Metallica ‘itching’ to play new songs on tour
Lars Ulrich says Metallica’s are “itching” to play tracks from Hardwired… To Self Destruct on 2017 tour, to start in January
Metallica are “itching” to play tracks from upcoming album Hardwired… To Self Destruct on tour in 2017, says drummer Lars Ulrich.
And he adds that a “pretty extensive” road schedule will begin in January.
The band’s long-awaited 10th album, the follow-up to 2008’s Death Magnetic, will be released on November 18 via their Blackened Records label.
They debuted lead song Hardwired live in Minneapolis at the weekend, just five days after they’d played it together for the first time. They’ve just released a video of their performance of Battery from the same show. Watch it below.
Ulrich tells Rolling Stone: “We’re itching to play them. Right now, every day when we get into the tuning room we’re just playing the new songs. Then we’re like, ‘Wait, we gotta get out there and play Master Of Puppets!’
“Some of the stuff on Death Magnetic was pretty cerebral – you had to really think about what the next crazy part is that was coming up. Some of the songs from the new record are a little more physical. It’s going to be a lot of fun to play this.
“Also, some of these songs are a little shorter than the ones on Death Magnetic. It’s going to be a lot of fun to throw many of these songs in. But we’ll change the setlist every night, like we always do.”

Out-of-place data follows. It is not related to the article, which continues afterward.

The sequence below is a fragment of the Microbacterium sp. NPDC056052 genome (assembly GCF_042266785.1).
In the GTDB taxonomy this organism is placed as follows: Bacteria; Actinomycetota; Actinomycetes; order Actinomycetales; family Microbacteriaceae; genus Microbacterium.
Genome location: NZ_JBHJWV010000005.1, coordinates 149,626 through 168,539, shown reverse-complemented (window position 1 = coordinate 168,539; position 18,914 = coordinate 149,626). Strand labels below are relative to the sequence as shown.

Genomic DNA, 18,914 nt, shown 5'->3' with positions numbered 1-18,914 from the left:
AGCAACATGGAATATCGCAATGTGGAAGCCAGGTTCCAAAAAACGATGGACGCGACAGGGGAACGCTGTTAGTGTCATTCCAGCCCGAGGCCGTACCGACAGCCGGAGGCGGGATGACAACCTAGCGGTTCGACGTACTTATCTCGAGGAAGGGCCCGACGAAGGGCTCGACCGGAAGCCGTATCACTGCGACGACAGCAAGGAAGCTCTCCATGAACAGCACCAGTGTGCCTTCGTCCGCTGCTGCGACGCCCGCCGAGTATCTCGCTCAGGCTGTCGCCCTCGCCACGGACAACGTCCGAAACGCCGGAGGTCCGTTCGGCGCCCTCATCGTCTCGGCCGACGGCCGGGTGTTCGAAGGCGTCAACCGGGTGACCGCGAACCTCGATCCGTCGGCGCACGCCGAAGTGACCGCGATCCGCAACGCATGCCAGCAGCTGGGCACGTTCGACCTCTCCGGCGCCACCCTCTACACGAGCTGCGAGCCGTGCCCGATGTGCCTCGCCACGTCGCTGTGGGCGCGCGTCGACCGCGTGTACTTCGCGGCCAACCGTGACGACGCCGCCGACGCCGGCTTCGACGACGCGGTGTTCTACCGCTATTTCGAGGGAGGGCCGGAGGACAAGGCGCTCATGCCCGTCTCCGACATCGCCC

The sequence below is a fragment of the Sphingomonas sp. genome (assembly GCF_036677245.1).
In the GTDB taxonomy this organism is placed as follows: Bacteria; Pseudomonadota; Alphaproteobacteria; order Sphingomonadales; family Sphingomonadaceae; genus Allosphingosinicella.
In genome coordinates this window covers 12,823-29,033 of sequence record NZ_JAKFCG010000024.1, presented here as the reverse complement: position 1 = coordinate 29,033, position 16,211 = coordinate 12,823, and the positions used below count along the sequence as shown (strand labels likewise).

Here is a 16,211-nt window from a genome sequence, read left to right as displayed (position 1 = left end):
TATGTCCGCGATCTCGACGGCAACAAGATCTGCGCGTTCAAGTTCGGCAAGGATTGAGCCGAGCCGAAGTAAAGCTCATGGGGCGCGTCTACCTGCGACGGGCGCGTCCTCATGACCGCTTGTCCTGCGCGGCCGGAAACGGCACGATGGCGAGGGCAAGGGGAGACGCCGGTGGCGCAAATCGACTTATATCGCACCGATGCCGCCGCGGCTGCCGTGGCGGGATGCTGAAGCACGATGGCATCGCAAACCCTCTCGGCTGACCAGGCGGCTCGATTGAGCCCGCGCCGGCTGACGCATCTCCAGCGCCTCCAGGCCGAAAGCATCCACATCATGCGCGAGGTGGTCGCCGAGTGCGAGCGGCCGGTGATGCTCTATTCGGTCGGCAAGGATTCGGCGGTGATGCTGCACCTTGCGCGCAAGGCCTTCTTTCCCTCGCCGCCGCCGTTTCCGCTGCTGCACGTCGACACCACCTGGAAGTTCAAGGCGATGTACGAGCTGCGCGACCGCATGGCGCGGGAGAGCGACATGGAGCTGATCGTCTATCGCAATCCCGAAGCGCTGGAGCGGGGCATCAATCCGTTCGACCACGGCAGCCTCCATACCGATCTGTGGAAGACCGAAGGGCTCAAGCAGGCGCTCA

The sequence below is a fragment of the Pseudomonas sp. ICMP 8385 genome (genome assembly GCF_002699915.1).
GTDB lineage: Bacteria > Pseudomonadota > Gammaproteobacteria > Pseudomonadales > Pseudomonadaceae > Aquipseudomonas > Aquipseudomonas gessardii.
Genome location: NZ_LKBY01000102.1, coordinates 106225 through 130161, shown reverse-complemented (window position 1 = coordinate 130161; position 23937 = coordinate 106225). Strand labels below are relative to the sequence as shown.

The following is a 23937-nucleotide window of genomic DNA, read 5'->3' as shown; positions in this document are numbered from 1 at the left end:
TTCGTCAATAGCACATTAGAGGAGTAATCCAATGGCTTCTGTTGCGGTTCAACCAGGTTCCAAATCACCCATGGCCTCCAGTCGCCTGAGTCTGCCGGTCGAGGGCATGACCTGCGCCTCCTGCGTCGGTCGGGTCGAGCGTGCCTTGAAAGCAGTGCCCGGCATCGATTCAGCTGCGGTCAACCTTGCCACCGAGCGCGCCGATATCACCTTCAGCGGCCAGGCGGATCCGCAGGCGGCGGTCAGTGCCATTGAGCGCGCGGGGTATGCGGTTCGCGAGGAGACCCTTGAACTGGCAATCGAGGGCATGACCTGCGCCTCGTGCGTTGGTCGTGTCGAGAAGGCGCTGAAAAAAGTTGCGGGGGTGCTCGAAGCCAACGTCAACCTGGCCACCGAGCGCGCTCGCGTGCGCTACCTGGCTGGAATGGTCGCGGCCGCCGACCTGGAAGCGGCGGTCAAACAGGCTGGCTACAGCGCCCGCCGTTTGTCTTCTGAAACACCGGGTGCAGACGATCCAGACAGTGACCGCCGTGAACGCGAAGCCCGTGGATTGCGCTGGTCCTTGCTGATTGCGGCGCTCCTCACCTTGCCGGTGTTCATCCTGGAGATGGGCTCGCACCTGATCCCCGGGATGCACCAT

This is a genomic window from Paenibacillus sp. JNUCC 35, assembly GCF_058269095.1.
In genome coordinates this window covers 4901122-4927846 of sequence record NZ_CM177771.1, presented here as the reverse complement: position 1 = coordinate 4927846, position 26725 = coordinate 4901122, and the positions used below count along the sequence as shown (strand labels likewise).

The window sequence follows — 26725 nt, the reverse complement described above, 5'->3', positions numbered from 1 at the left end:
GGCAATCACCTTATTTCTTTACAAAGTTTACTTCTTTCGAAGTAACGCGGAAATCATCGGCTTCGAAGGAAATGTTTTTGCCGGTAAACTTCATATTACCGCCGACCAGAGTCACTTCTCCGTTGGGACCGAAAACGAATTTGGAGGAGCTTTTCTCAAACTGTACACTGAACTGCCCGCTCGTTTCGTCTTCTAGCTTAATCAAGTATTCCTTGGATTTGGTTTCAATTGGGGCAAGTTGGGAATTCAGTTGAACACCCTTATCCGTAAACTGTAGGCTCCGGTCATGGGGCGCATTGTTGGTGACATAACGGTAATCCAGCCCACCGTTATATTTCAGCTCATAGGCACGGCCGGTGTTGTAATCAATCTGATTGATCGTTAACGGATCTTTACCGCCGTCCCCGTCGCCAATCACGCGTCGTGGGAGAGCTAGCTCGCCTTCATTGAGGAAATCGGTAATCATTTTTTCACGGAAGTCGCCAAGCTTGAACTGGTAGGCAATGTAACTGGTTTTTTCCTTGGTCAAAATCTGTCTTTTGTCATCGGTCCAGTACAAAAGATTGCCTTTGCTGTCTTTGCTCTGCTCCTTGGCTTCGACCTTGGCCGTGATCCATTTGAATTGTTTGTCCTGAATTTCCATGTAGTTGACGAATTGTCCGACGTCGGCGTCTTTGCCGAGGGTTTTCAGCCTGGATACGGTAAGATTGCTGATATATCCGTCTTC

He says the band are planning some “proper penetration of America” as part of their live schedule, marking the first time since 2009 that they’ll have carried out serious touring duties in the area.
“We did 180 shows on the Death Magnetic tour in two-week periods over three years,” he recalls. “That’s what works for us. We’re going to start pretty much full-on touring in January. There will definitely be some pretty extensive touring in January.”
Hardwired… To Self Destruct was under production for several years – although frontman James Hetfield has revealed it only took proper form in the past two months.
Ulrich says: “When we made the Black Album we did it six days a week for eight months. That’s not how we make records any more. It’s this very piecemeal process.”
That process included stopping work to deliver short runs of live appearances along with standalone performances. “It totally inspired us, reinvigorated and energised us,” he says. “We then brought that kind of rambunctious energy into the studio.”